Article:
Tight 5 with Sumi Hahn

2 minutes read
Posted 5 April, 2024
Sumi at Dragon Rock on Jeju island

by Rosie Fea

Born in Korea, raised in the United States, and now residing in Aotearoa New Zealand, Sumi Hahn is a writer with many interesting life-chapters to draw from. After receiving her Bachelor’s in English literature from Harvard University and her Master’s from UC Berkeley, Sumi worked as an esteemed columnist for the Times Picayune in New Orleans and penned music and food-centric pieces for various publications in Seattle. Most recently, she published her first novel, The Mermaid from Jeju. A research-intensive multi-year effort that tells the story of a young Korean girl just beginning her work as a haenyeo - Jeju’s deep-sea diving women who foraged for food during a bloody period of political unrest. The novel is a historically influenced tale that not only took shape in writing, but undoubtedly shaped and changed Sumi Hahn’s entire life and identity forever.

When did it all ‘click’ for you? (do you remember the first piece you were commissioned to write?)
I was 12 when I won $20 in a writing competition with a haiku. When I learned that someone would pay for my words, I was hooked.

In what ways did your perception of your Korean heritage and Korean culture develop and deepen as you penned your novel?
As I wrote my novel, I was painfully self-conscious of how much I wasn’t Korean and how much I didn’t know about Korea. That’s one of the reasons why it took seven years to write. I had to learn about being Korean in Korea before I felt like I had enough cultural authority to write about anything Korean.

Do you have any specific rituals or habits you engage in before you start writing? What helps you get in the flow?
Writing has to be a habit, like brushing your hair. That said, I haven’t brushed my hair in awhile.

Do you ever miss being a restaurant critic?! What was the writing process like for that? (Any lasting funny stories from meals out you can share?)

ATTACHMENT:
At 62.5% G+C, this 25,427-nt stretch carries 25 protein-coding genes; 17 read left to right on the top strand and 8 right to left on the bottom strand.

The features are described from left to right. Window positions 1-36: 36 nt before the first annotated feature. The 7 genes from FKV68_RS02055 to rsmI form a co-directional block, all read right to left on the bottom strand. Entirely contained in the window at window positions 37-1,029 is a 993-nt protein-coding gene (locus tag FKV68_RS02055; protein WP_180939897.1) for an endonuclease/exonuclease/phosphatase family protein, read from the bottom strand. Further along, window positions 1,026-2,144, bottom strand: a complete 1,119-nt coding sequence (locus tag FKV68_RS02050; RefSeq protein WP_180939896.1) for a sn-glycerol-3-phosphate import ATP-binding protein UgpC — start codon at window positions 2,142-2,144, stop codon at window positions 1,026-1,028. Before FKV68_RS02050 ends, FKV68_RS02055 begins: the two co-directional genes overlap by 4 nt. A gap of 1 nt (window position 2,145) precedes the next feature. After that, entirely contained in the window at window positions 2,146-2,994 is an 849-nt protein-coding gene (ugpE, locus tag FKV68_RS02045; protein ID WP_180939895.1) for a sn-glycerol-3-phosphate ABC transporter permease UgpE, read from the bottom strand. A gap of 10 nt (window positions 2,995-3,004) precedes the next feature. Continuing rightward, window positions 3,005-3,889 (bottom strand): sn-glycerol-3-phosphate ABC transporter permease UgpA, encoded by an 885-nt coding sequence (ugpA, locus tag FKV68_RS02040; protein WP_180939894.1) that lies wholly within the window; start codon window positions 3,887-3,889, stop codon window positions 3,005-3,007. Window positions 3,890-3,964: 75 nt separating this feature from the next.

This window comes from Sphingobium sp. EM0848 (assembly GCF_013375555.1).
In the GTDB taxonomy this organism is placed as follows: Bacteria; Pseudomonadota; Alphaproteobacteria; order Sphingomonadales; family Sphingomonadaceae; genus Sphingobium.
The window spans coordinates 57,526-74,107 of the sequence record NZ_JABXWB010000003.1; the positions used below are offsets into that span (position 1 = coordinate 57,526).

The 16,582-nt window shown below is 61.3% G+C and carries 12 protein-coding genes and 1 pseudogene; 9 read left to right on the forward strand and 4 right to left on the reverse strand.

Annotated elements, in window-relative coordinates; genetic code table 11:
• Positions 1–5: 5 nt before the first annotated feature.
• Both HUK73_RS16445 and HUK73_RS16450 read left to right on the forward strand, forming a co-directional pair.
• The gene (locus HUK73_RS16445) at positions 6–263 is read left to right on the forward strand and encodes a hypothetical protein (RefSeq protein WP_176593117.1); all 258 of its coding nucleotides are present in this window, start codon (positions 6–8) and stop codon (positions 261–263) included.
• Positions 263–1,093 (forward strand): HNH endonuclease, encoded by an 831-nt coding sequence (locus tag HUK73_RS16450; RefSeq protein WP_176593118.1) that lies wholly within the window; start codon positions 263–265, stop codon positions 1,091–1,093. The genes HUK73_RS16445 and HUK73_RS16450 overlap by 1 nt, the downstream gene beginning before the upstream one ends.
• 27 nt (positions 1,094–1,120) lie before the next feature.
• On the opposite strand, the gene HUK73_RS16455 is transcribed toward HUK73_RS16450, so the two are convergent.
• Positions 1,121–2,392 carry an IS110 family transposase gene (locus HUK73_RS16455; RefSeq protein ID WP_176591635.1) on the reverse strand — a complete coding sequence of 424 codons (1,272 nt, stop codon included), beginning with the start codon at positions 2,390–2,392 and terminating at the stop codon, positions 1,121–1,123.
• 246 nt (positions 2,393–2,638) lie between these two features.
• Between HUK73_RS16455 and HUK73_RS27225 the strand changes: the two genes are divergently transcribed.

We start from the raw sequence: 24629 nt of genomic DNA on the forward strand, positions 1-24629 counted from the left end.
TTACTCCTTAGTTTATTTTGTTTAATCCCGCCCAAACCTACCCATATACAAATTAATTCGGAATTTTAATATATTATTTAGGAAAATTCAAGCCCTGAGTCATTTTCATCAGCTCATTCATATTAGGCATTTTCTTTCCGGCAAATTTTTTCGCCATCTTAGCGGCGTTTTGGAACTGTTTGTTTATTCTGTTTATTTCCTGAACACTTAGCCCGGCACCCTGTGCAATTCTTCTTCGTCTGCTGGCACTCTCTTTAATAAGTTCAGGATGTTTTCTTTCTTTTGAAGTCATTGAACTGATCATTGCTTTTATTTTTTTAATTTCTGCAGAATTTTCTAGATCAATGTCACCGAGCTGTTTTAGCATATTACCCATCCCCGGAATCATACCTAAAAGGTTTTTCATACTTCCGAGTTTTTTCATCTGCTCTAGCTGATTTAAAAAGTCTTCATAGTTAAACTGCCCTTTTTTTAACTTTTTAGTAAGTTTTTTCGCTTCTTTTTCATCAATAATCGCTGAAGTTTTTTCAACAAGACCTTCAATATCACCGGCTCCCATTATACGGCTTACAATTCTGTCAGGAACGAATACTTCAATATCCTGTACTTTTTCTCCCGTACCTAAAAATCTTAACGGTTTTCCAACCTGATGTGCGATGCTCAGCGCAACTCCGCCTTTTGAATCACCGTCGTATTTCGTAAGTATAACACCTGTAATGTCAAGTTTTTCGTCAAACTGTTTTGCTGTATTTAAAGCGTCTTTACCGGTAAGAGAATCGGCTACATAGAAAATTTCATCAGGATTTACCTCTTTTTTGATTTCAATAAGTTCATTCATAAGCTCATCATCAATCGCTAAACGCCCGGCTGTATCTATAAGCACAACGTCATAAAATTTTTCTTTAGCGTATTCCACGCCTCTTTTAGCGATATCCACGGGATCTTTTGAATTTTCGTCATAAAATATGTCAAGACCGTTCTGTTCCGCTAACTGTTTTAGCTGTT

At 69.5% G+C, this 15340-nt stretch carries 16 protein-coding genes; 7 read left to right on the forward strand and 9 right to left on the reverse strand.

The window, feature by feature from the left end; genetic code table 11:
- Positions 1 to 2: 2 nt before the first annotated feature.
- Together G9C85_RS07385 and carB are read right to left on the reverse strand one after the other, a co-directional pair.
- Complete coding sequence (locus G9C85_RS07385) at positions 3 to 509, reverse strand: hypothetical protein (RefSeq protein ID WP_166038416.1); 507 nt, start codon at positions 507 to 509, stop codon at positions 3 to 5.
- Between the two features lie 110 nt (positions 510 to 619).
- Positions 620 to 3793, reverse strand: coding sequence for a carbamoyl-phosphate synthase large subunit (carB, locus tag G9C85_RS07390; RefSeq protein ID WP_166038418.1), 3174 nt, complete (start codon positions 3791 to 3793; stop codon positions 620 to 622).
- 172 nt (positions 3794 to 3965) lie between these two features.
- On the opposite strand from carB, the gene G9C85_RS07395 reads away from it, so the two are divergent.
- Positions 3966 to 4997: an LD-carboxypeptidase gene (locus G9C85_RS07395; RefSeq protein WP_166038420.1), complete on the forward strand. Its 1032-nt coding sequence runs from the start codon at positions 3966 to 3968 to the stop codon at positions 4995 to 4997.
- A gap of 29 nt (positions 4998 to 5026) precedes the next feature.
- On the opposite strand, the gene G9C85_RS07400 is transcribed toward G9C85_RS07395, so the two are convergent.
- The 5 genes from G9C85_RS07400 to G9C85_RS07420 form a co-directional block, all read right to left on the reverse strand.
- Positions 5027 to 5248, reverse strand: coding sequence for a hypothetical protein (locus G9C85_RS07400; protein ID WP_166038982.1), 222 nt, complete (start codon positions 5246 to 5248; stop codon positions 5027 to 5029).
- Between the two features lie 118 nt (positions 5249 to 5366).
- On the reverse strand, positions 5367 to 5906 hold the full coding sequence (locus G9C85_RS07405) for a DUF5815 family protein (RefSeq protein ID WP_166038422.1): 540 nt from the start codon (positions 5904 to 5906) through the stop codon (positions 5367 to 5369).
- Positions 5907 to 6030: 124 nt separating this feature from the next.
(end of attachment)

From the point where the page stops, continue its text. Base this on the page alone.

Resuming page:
When I started writing at the Times-Picayune, I published under S.M. Hahn to obscure my identity, but word quickly got out that I was a petite Asian woman. I resorted to disguises—wigs and glasses—to throw them off my trail. Sometimes I pretended I couldn’t speak English, and my guests would “translate” the menu into whatever non-English language they learned in school. The funniest experience was when I pretended to be a heavily pregnant vegetarian Valley Girl from California. I ordered sweetbreads, saying they sounded like a nice pastry. My friend almost spit out her wine when I said that.

What's your dream project?
My dream project is to plant a permaculture food forest, like the Guyton’s have created in Riverton. Such an inspiration! (Permaculture is the solution to all the world’s problems, truly.)


Related articles

Latest issue

Issue 953 Read Now

Last week’s issue

Issue 952 Read Now


Download or update to the new Queenstown App today



The Lakes Weekly is part of Queenstown Media Group (QMG).

QMG is Queenstown’s leading locally owned and operated media company with print, online and social platforms that engage locals with what they care about — everything local!

The Lakes Weekly delivers stories and news that connects with local so they come away each week better connected to their community. Advertising sits within this curated content environment, and it’s a trusted relationship between readers and the Lakes Weekly. Advertisers benefit from the association with the LWB brand values.

The Lakes Weekly is hand delivered to every business in Queenstown, Arrowtown, Frankton, Five Mile Remarkables Park and Glenda Drive on Tuesday. Copies are available in service stations, libraries and drop boxes throughout the region and every supermarket throughout the Queenstown basin and Wanaka.

Online the issue is available Monday afternoon, on lwb.co.nz and the Qtn App.


Printed copies
each week


Estimated weekly
Read the
Latest issue